Somalia Bomb Blast: Death Toll Rises to 358, Over 400 Injured

Doctors struggled to assist horrifically wounded victims, many burned beyond recognition.

2 min read
Hindi Female

Somalia’s information minister on Friday, 19 October, the death toll has risen to 358 in the country’s worst-ever attack that also injured over 400 people.

Minister Abdirahman Osman said around 56 people are still missing from a truck bombing on a busy street in Mogadishu on 14 October. Somalia’s government has blamed the bombing on extremist group al-Shabab, which has not commented.

The United Nations' senior envoy in Somalia had condemned the bombing and offered the world body’s support.

Special Representative of the United Nations Secretary-General for Somalia, Michael Keating said the immediate priority is to support efforts led by the authorities to recover from the attack and help all those affected.

The blast is the single deadliest attack ever in this Horn of Africa nation.

Doctors struggled to assist horrifically wounded victims, many burned beyond recognition. Officials feared the toll would continue to climb.

Ambulance sirens still echoed across the city throughout 15 October, as bewildered families wandered in the rubble of buildings looking for missing relatives.


Grief Overwhelms Families, Three-Day Mourning Declared

“There's nothing I can say. We have lost everything,” wept Zainab Sharif, a mother of four who lost her husband. She sat outside a hospital where he was pronounced dead after hours of effort by doctors to save him from an arterial injury.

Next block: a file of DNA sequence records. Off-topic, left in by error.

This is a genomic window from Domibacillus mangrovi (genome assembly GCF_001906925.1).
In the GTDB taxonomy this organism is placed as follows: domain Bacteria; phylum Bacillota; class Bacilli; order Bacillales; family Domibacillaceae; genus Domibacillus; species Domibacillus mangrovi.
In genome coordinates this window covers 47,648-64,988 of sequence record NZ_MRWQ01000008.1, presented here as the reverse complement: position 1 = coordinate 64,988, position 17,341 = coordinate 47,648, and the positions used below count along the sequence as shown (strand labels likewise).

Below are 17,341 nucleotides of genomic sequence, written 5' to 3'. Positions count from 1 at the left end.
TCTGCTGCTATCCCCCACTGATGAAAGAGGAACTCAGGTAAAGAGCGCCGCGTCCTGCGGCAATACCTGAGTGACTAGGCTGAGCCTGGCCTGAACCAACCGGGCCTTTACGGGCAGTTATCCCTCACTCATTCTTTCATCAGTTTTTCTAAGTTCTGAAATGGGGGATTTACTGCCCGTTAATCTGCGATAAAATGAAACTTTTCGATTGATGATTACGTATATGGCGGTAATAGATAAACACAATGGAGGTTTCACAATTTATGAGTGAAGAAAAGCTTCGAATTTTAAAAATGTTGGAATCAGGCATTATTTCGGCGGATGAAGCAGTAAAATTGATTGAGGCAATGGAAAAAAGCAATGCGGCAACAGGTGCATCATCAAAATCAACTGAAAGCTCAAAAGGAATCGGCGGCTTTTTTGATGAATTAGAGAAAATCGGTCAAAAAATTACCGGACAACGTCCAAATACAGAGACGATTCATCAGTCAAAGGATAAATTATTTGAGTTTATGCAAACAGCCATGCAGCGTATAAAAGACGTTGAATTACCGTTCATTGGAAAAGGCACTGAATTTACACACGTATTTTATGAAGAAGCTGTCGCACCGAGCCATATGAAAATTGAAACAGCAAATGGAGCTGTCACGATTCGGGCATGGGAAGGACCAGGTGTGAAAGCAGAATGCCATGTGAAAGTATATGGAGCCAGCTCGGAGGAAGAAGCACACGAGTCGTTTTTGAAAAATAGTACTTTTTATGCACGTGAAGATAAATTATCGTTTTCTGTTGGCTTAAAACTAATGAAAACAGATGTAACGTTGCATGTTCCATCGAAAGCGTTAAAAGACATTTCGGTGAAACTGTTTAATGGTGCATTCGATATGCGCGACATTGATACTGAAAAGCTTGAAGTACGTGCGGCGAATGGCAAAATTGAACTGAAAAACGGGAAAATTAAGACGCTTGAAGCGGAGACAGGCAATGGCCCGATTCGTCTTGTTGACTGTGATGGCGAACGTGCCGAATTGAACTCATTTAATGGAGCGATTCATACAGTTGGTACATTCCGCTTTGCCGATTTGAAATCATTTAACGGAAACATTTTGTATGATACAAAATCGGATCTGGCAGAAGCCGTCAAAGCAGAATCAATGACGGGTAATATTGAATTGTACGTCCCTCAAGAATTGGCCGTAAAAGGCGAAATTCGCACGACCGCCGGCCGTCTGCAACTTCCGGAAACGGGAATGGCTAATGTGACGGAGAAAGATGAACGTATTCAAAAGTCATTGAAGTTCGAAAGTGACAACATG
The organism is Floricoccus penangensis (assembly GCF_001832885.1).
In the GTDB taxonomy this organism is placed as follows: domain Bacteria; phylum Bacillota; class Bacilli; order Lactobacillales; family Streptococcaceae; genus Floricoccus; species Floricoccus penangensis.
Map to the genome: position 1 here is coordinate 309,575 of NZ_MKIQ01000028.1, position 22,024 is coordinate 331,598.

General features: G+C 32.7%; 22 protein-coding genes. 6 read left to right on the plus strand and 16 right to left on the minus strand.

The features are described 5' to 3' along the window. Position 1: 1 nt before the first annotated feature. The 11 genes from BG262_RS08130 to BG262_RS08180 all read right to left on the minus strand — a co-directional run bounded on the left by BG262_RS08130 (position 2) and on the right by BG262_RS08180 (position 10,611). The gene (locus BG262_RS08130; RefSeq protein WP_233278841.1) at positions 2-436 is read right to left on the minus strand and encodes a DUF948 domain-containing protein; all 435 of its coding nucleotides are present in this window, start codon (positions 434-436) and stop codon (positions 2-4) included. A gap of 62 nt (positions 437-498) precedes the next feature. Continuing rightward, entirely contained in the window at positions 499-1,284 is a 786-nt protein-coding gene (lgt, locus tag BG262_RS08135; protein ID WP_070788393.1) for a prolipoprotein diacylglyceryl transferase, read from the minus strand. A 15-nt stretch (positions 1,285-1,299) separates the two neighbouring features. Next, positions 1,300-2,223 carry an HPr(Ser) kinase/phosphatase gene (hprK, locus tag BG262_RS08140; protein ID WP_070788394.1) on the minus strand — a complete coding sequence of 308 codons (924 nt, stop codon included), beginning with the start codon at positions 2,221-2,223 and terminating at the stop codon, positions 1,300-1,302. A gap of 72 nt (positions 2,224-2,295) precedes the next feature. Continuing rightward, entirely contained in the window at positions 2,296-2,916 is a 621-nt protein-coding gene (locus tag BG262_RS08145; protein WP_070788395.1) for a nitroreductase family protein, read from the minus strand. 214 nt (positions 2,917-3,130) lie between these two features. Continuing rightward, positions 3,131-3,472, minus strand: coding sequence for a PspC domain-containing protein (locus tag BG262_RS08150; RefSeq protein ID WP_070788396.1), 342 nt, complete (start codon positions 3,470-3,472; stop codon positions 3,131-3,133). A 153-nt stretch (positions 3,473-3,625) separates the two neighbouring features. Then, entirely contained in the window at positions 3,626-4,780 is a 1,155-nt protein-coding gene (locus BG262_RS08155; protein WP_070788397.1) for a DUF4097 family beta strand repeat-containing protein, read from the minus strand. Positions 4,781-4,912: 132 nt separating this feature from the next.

President Mohamed Abdullahi Mohamed declared three days of mourning and joined thousands of people who responded to a desperate plea by hospitals to donate blood for the wounded victims. “I am appealing all Somali people to come forward and donate,” he said.

The hospital is overwhelmed by both the dead and the wounded. We also received people whose limbs were cut away by the bomb. This is really horrendous, unlike any other time in the past.
Dr Mohamed Yusuf, director, Medina Hospital

Overnight, rescue workers with flashlights searched for survivors trapped under the rubble of the largely-destroyed Safari Hotel, which is close to Somalia's Foreign Ministry. The explosion blew off metal gates and blast walls erected outside the hotel.

Somalia’s government has blamed the al Qaida-linked al Shabab extremist group for the attack it called a “national disaster.” However, al Shabab, which often targets high-profile areas of the capital with bombings, had yet to comment.

“They don’t care about the lives of Somali people, mothers, fathers and children," Prime Minister Hassan Ali Khaire said. “They have targeted the most populated area in Mogadishu, killing only civilians.”

Somalia’s Information Minister, Abdirahman Omar, said the blast was the largest the city had ever seen. “It’s a sad day. This how merciless and brutal they are, and we have to unite against them,” he said, speaking to the state-run radio station.

The United States joined the condemnation, saying “such cowardly attacks reinvigorate the commitment of the United States to assist our Somali and African Union partners to combat the scourge of terrorism.”


The blast occurred two days after the head of the US Africa Command visited Mogadishu to meet with Somalia’s President, and also two days after the country’s Defence Minister and army chief stepped down for undisclosed reasons.

The US military, in 2016, stepped up drone strikes and other efforts against the extremist group, which is also fighting the Somali Military and over 20,000 African Union forces in the country.

(With inputs from AP, IANS)

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